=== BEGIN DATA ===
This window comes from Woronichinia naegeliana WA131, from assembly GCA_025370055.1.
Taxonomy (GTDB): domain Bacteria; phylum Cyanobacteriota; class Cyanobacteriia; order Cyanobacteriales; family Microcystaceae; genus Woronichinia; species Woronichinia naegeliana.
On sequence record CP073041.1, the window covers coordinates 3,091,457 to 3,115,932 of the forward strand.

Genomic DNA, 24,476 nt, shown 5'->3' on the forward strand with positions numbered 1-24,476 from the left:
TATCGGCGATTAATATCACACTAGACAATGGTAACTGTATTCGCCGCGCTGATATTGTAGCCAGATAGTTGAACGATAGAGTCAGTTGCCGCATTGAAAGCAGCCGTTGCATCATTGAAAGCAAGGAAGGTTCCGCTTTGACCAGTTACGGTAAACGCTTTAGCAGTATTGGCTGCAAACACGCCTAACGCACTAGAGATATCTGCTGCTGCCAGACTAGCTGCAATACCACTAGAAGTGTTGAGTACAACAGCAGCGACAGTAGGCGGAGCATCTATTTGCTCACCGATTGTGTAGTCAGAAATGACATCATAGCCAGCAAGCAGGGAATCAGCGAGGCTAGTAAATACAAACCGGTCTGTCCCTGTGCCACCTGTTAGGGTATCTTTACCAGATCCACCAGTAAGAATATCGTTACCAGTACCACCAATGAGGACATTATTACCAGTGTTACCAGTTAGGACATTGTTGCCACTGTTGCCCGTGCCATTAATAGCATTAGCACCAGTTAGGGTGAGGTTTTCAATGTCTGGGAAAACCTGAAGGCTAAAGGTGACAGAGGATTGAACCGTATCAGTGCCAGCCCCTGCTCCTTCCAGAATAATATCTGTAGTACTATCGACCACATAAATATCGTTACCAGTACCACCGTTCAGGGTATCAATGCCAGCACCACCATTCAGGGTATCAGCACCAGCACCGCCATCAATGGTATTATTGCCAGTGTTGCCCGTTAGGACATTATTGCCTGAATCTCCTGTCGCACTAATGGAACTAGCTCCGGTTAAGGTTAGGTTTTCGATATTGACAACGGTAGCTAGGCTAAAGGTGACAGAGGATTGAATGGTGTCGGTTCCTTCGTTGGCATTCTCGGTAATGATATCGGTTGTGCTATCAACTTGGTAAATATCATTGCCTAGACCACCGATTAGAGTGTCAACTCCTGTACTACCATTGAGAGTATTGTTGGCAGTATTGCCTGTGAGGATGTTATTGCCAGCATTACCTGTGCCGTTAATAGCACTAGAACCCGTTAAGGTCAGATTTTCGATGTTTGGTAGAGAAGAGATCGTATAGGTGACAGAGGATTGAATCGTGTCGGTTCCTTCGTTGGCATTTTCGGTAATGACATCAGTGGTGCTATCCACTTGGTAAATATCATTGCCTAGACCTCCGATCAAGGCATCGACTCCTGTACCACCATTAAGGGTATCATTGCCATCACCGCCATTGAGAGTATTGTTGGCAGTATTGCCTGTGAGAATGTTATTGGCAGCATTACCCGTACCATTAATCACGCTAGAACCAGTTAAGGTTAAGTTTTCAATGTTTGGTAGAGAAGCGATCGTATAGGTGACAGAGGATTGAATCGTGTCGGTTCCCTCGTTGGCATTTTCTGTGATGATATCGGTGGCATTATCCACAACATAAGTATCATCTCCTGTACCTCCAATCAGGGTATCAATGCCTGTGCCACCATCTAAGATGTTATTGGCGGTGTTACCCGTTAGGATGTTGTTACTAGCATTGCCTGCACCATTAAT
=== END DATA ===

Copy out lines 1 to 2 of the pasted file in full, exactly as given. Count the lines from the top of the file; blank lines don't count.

This window comes from Woronichinia naegeliana WA131, from assembly GCA_025370055.1.
Taxonomy (GTDB): domain Bacteria; phylum Cyanobacteriota; class Cyanobacteriia; order Cyanobacteriales; family Microcystaceae; genus Woronichinia; species Woronichinia naegeliana.